The Greyest Of Blue Skies
I used to think Rainbow Butt Monkeys was the worst band name I’d ever heard. Then they changed their name to Finger Eleven. Which, they maintain, refers not to the appendage that guides most men but to the inner voice that guides us all — even if it isn’t always in the right direction. This Burlington, Ont., quintet certainly have one tough row to hoe with this ambitiously flawed second album, which has little to distinguish it from the legions of post-grunge, modern-rock CDs on the market. Their grinding, dissonant guitars, chest-pounding vocals, funk-metal riffs and spooky production betray the obvious influence of everyone from NIN and RATM to Soundgarden, but despite the band’s obvious musicianship and passion, they can’t quite seem to turn those influences into a satisfying sound of their own. Too melodic for the metalheads, too crunchy for the pop charts and too stereotypical to be memorable, Greyest of Blue Skies ends up coming off as less than the sum of its parts.
Halfway Down the Sky
Some records get better as they go on. Sadly, this aspring debut from New York foursome Splender isn’t one of them. It’s hard to put your finger on why. Things start off strong with I Don’t Understand, a smartly written piece of spry pop-rock with rich vocals and melodies that remind you a little of Squeeze or Crowded House, while still hitting harder than either of those bands. That deft pairing of poppish songcraft and crunchy modern rock is pretty much par for the course on this 13-track debut, which benefits greatly from the polished-glass production of Todd Rundgren. So what’s the gripe? Well, maybe it’s that it’s all a little too perfect — I’ve listened to this thing three times now, and for the life of me I can’t hum a single one of these songs five seconds after they’re over. In other words, Splender have a real nice way of saying things — now they just have to come up with something memorable to say.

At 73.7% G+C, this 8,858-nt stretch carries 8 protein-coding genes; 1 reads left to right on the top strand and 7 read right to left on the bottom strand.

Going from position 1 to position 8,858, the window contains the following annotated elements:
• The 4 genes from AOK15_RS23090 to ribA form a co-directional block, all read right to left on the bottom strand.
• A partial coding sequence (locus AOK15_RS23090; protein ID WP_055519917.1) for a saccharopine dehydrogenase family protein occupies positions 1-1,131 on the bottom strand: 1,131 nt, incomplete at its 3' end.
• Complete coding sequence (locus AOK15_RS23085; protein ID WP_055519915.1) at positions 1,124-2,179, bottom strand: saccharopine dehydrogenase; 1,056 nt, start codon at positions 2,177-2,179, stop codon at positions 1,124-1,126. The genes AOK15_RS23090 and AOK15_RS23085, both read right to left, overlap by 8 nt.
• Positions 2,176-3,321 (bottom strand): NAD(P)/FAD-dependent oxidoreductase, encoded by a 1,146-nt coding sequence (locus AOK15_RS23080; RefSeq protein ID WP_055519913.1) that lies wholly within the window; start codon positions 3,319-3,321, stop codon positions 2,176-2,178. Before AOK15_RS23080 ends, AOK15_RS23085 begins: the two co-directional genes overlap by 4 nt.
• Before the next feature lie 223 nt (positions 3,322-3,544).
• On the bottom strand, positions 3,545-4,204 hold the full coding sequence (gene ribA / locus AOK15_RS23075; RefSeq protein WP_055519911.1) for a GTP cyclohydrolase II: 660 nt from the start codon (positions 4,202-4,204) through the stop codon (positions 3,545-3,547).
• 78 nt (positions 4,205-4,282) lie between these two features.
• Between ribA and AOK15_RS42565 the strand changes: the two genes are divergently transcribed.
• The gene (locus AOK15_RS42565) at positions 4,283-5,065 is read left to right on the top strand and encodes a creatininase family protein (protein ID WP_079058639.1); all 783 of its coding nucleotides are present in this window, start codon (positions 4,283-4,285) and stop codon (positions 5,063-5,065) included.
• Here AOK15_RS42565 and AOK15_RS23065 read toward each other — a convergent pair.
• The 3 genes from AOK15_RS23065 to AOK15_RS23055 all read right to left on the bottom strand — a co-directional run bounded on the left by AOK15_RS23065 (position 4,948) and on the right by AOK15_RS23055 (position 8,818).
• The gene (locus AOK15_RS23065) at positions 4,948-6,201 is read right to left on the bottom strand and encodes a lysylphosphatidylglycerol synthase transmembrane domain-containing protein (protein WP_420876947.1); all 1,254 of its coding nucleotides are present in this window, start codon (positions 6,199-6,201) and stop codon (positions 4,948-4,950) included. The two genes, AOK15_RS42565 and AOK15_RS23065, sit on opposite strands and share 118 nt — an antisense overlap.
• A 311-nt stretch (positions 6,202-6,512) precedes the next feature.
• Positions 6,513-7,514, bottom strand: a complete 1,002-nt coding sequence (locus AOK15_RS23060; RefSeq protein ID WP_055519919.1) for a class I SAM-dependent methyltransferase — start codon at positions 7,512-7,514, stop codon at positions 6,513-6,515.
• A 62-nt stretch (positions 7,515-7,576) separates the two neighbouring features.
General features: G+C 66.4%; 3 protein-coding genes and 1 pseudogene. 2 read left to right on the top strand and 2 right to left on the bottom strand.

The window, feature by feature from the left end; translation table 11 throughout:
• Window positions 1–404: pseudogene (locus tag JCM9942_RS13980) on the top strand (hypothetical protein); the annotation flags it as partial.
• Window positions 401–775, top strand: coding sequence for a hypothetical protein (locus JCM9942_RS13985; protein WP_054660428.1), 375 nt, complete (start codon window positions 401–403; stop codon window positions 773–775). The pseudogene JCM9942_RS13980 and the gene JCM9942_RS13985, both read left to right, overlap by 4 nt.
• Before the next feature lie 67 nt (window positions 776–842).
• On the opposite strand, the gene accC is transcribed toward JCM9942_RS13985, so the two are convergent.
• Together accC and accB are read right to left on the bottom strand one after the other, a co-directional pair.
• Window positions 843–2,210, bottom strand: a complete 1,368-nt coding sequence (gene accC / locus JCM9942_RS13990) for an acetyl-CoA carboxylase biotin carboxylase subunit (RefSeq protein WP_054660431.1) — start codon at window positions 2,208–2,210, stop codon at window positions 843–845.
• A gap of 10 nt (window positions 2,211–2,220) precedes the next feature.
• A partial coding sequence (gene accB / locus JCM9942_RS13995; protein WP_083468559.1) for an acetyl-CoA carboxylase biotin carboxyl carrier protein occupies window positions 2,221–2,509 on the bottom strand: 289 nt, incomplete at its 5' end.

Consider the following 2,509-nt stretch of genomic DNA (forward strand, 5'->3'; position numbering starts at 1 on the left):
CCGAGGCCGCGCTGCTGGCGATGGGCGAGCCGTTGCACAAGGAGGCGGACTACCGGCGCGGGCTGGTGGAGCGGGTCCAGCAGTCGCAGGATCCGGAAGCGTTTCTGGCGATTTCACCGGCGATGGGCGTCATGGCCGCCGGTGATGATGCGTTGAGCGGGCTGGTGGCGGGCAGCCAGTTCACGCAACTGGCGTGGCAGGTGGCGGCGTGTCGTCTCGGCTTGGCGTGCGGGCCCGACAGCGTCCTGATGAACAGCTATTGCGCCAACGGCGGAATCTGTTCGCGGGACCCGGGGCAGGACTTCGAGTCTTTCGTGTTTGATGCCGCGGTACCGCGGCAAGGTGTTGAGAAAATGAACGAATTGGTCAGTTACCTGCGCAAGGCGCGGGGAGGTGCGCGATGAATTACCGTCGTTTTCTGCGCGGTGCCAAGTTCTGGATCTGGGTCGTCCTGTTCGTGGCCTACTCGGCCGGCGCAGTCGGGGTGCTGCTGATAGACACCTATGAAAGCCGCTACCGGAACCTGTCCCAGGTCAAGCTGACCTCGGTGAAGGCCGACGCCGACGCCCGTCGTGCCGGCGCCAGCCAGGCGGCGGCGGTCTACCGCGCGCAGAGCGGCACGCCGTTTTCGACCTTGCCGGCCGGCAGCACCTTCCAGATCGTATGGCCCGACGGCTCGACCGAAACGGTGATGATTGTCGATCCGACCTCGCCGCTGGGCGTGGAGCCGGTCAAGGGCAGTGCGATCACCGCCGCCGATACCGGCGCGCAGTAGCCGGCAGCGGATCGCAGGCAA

Serial Joe …
Not all teen bands have colour co-ordinated rave gear and choreographed dance moves. On the flip side of the coin, there’s Serial Joe. These four teenage Ontario chums go in the opposite direction of most of their music-biz peers, rocking out in the rap-metal vein of Rage Against the Machine. Or at least they used to. On this second disc (actually an EP of six new songs destined for a U.S. debut album, augmented by six remixes of old tracks), the foursome drop Rage for Silverchair, toning down the rap-metal strum and clang for slower, darker tunes that feature stronger melodies, acoustic guitars and more mature topics. For a bunch of kids who can barely drive, these guys are heading in the right direction.
Is the end of July too late to pick a Song of the Summer? If not, I nominate Six Pacs, the irresistible, irrepressible leadoff track from Norwegian hip-pop quintet Getaway People’s sophomore album Turnpike Diaries. Funky, fresh and free-spirited, this sunshine-soaked singalong ode to the simple pleasures of life on the road bops along to a bouncy, Beckish folk-hop track, while singer Boots (no last name, just Boots) surfs the audio waves with laid-back boho vocals of equal parts G. Love, Shawn Mullins and Mick Jagger. And that’s just one of several superb summertime joints on this 12-track effort, whose hazy, lazy party vibe goes down as smooth as a cold beer at the beach. Did I say Song of the Summer? Is it too late to change that to Album of the Summer?
S.I.O.S.O.S. Volume One
Britney Spears could be collecting a pension by the time The Fugees make a new CD. So here’s the next best thing: Spooks, a stunningly talented and ingenious quartet from the U.S. East Coast. I’m not being vague; this quintet (four emcees, one female vocalist) like to play coy about their home base to avoid being pigeonholed. They may have a point; where they’re from isn’t nearly as important as what they’ve got — a debut disc so confident and compelling it’s scary. Ming-Xia has the sort of silky tone and panther-like sensuality that reminds you of Erykah Badu or Lauryn you-know-who. Meanwhile, the rest cut the tracks and rock the mic with some wise, flowing rhymes that don’t sacrifice hooks for gymnastic intricacy — and simmering, sinister tracks that have a live, jam-band feel to them. Forget calling them the next best thing to The Fugees? Just call them the next Fugees.